401(k) loan #2: Current balance is $29,209, at 6.25%. My monthly payment is $268, which is automatically deducted from my pay.
But what about your $10,000 annual bonus?
A few thoughts. First, I tend to underpay my taxes during the year and end up paying out the nose at the end of the year instead. Honestly, I’m kind of okay with this arrangement. When I’m not being stupid with my money that means I can invest those dollars and earn returns on them during the year instead of Uncle Sam. Then I pay the red, white, and blue bill when it comes due. My bonus just happens to come just before tax day. How convenient! (I will probably shift my withholding after I get a better idea of how my new filing status will change the picture for next year, so this number will go down.) Estimate: $3000. I am hoping to deduct as many business losses as possible though, so it hopefully won’t be that high. Will find out as soon as I file. I do want to get this number down as much as possible.
Another thing I usually use my bonus for is Junior’s summer camp, which is something I place a high value on. This year it will be about $1300.
Also coming out of my bonus this year will be moving expenses into my groovy new discount abode a couple of towns away. Estimate: $1000.
The remainder will go to a training program I am doing this year, which my employer will reimburse me for as soon as I graduate, probably around October. This will open up opportunities for me to start a side hustle, as well as a potential new career path, so I’m going for it while the going is good. Estimate: $5000 (I’ve already “paid” part of it; please see credit card debt above).
So how does this all look for the longer term?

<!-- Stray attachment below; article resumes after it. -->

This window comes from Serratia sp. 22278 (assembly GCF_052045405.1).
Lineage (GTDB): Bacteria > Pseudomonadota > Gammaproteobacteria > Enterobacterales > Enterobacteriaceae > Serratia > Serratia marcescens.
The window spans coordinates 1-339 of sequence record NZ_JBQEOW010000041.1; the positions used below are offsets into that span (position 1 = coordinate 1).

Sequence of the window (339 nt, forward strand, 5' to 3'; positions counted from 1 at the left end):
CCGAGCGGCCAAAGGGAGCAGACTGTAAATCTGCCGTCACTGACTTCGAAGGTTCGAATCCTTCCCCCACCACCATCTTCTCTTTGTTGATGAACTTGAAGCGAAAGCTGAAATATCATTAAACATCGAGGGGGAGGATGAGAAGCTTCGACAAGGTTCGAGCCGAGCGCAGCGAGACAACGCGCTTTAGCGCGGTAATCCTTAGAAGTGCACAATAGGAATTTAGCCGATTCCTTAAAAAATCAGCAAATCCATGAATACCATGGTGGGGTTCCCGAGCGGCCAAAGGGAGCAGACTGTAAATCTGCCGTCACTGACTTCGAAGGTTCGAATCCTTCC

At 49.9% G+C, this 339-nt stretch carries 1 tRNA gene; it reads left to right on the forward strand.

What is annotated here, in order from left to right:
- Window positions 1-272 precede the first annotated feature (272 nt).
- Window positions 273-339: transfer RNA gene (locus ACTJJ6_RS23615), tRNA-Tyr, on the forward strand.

Let’s pretend for just a moment that I’ve paid off all of my debt. For the sake of argument, let’s say that my salary stays at its current level as today, and my company doesn’t decide to send me out to pasture (this has been happening with alarming regularity lately).
401(k): If I max it out at 13% of my salary + 7.5% matched at 100%, it will be $28,508 per year (for a monthly investment of $1390 + extra paychecks).
Healthcare Savings Account (HSA): My medical insurance through work isn’t considered a “high deductible health plan” so I don’t qualify. Even in the highest deductible flavor of our plan, I am squeaking in just under the minimum deductible to qualify. Poop.
Traditional IRA: My MAGI is too high to be eligible for a trad IRA right now, but hopefully next year.
Roth: My marginal tax rate is much higher now than it will be when I retire, so, no. And that sucks because my 401(k) allows me to make after-tax contributions into a Roth account that can be rolled over into a Roth IRA. Backdooring it makes no sense to me though given my tax situation.
Employee Stock Purchase Plan: Yes, I realize it’s a bit on the “wild ass guess” side, but I’m going to assume I continue the 9% investment of 15% discounted stock, with a return of at least 10% on the flipside. That is a total of $13,767 per year (a monthly investment of $962 + extra paychecks). I am not yet sure how I will invest this, but it will likely go into a taxable account and a Vanguard index fund.
Total saved per year: 47,775
Junior and I will be living on around 43,000 per year, which means I will be saving about 53% of my net salary.
The folks over at the Networthify “When Can I Retire?” calculator say that I can retire in 14.4 years! If I can start saving my bonuses and 100% of my extra paychecks, I can push that down to 12.9 years.
That, my friends, means that if NOTHING CHANGES, I will reach FI when I’m 59.
I just have to stay alive until then.
I am fully aware that I’m playing fast and loose with some of this, but it’s at least a rough sketch of my diabolical plan. That’s the best I can manage right now. The Cone of Uncertainty says I’ll get more precise as I get closer to implementation. There are a LOT of levers I can pull to change the outcome. Expenses of $43,000 for 2 people could be skinnied down quite a bit, and I will be working on that.
“The Cone of Uncertainty” sounds like a party trick, like a Magic 8 Ball. “SPIN THE CONE OF UNCERTAINTY! Then point it at your question, look through it and see the answer appear!”
Somebody please get on that.